The sex trade in cambodia
"They look her in the eye."A year later, I met Sreypov again.A smiling, chubby-cheeked 18-year-old, she greeted me with a giant hug and giggled out a "Hello, how are you? In her shiny pink raw-silk dress, she looked as if she'd discovered she had the right to exist.Still I wondered: Could she ever really get over her painful past? From the air, Cambodia looks like it's drowning in mud.It's monsoon season, and we swoop through coal-black clouds, then hit the runway in Phnom Penh with a jarring boom.On the ground, my taxi plows through flooded roads that are more like rivers, clogged with motorized rickshaws.Down a narrow dirt lane in the middle of the city, up a winding flight of stairs, Sreypov, now a sparkly young woman of 20, sits in the room where she lives.The walls are mostly bare, except for a big green plastic clothes-hook in the shape of a smiling bug.A Tom and Jerry comforter tops her bed; there's a framed photo on her desk showing friends on a motorbike, including a girl missing an eye.
They catch her and throw her into a filthy, cockroach-infested room. At age 10, she managed to break free of the brothels and start a new life.She knows what will happen next: She will be tortured—whipped with metal cables, locked in a cage, shocked with a loose electrical wire—and then gang raped. When she was 7 years old—an age when most girls are going to slumber parties—she was sold to a brothel in Phnom Penh, Cambodia's capital city, to work as a sex slave. For years, pimps forced Sreypov to have sex with as many as 20 men a day. Today, she's ready to tell her story, talking openly about her enslavement and escape, and about coming to terms with her dark past. More than 12 million people are now victims of forced prostitution and labor across the world.If she didn't meet her quota, or if she tried to run away, she was punished in unthinkable ways—burned with a hot poker, covered with biting insects. The buying and selling of humans is a billion global business, according to the U. State Department's 2009 Trafficking in Persons Report.What kind of person sells her own daughter into slavery?In Cambodia, a deeply poor, corrupt nation still reeling from the bloody genocide perpetrated by the Khmer Rouge regime in the '70s, it's someone especially desperate.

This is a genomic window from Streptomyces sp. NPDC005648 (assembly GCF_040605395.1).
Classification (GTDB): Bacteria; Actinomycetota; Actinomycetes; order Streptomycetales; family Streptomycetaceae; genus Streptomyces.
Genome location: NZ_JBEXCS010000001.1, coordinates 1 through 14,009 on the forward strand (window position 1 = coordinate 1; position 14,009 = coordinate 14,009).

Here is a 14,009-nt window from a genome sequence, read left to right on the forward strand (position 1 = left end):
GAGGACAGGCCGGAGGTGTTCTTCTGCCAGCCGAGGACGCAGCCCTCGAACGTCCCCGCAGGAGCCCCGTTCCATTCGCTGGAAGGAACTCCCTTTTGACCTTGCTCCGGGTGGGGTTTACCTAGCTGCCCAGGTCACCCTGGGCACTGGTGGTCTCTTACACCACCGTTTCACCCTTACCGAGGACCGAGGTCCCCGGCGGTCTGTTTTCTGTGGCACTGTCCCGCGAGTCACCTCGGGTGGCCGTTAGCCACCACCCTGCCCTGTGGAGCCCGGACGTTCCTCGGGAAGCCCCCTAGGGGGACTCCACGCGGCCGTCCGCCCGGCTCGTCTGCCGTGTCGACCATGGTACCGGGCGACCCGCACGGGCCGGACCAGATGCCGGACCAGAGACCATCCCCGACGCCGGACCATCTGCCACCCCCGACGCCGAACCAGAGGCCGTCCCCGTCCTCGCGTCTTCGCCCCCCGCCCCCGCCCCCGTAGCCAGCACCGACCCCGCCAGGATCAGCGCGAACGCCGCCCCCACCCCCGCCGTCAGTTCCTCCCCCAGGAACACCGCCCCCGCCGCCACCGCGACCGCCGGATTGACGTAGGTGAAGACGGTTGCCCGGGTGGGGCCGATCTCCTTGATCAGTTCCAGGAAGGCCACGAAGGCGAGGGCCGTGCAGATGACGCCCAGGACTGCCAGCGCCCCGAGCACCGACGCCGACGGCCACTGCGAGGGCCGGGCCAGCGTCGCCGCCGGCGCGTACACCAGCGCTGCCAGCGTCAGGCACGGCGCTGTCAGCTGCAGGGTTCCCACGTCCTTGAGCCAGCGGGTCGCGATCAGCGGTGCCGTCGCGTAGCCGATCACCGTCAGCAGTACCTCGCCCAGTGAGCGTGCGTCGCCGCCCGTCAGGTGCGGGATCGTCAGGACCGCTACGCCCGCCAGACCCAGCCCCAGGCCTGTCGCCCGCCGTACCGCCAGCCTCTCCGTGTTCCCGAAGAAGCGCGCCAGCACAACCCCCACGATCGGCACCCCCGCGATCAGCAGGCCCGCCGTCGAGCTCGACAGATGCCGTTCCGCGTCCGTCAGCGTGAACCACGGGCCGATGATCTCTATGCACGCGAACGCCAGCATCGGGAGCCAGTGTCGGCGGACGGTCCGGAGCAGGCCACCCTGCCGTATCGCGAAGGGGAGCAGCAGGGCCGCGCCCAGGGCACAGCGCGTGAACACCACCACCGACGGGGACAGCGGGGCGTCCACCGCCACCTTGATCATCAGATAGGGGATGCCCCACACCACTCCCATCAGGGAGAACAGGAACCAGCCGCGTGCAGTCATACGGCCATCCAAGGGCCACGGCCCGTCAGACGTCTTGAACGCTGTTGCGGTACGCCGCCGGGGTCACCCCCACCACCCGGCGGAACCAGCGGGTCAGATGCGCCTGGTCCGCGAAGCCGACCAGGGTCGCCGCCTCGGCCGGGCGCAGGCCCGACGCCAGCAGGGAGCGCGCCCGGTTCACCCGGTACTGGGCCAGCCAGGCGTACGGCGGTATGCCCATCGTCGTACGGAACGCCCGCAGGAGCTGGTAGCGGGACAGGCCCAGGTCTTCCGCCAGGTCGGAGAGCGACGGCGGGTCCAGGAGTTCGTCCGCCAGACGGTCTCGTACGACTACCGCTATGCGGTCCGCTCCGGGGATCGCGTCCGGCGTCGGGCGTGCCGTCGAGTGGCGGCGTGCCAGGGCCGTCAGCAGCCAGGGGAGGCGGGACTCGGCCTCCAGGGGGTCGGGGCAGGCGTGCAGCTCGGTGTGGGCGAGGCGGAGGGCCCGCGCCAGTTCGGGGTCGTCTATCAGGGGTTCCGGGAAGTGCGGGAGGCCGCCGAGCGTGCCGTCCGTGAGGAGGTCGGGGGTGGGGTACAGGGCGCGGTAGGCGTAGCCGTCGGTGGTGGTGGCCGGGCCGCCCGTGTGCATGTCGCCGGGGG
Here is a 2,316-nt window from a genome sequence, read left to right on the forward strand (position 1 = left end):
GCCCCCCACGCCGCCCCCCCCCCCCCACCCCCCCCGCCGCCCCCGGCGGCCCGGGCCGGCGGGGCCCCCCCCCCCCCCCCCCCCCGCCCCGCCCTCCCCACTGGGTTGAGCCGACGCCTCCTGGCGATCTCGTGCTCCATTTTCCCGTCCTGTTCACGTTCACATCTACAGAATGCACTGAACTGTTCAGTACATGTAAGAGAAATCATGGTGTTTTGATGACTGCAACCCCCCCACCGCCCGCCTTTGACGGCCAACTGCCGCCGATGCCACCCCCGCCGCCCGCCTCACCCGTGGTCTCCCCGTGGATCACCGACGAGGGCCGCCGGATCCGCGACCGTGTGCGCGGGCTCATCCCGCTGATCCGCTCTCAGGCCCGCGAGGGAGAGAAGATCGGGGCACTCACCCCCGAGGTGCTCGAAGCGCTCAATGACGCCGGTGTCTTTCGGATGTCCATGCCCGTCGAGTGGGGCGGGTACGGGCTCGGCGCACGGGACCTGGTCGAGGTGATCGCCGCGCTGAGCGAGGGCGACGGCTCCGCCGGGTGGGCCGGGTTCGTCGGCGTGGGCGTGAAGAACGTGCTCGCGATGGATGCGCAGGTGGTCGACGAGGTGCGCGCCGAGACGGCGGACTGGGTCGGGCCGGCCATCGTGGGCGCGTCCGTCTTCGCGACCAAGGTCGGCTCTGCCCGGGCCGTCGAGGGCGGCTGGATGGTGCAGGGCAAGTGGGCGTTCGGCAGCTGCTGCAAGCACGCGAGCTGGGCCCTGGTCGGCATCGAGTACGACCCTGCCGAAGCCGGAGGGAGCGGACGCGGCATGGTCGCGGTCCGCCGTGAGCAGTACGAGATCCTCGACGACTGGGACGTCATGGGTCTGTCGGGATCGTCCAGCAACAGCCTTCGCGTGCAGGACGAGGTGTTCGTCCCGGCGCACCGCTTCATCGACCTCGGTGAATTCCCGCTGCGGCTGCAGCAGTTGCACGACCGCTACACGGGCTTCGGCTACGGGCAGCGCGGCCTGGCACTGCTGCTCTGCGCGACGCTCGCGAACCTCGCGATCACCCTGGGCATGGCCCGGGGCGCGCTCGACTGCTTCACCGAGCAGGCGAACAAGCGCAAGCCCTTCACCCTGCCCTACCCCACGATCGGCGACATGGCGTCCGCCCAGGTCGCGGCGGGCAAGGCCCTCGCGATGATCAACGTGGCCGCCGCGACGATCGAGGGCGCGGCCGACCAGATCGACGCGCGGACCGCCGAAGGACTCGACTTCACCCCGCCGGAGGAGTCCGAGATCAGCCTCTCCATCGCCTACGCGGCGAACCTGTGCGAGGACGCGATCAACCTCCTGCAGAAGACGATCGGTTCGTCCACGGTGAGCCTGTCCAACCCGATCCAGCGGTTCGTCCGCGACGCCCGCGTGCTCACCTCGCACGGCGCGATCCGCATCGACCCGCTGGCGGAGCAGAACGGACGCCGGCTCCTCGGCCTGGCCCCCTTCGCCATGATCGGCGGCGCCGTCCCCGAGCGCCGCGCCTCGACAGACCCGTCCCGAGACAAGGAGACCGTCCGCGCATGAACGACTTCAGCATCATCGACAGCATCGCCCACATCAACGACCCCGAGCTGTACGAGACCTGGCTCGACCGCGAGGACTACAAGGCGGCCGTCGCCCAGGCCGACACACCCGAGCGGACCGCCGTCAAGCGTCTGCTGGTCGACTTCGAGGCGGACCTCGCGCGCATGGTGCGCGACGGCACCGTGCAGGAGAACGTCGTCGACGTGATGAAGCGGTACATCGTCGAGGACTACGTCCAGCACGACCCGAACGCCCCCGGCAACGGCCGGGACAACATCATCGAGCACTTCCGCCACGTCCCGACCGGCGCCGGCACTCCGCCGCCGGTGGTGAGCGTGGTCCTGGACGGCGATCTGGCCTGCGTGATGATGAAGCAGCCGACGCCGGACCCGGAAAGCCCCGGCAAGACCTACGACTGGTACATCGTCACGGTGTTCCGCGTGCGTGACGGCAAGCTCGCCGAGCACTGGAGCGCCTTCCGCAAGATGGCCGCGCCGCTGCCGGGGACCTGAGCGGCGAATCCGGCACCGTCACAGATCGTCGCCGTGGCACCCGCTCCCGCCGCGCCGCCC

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I first met Sreypov three years ago when she visited the U. Seventeen years old at the time, she was so shy, she could barely look up at the people she met.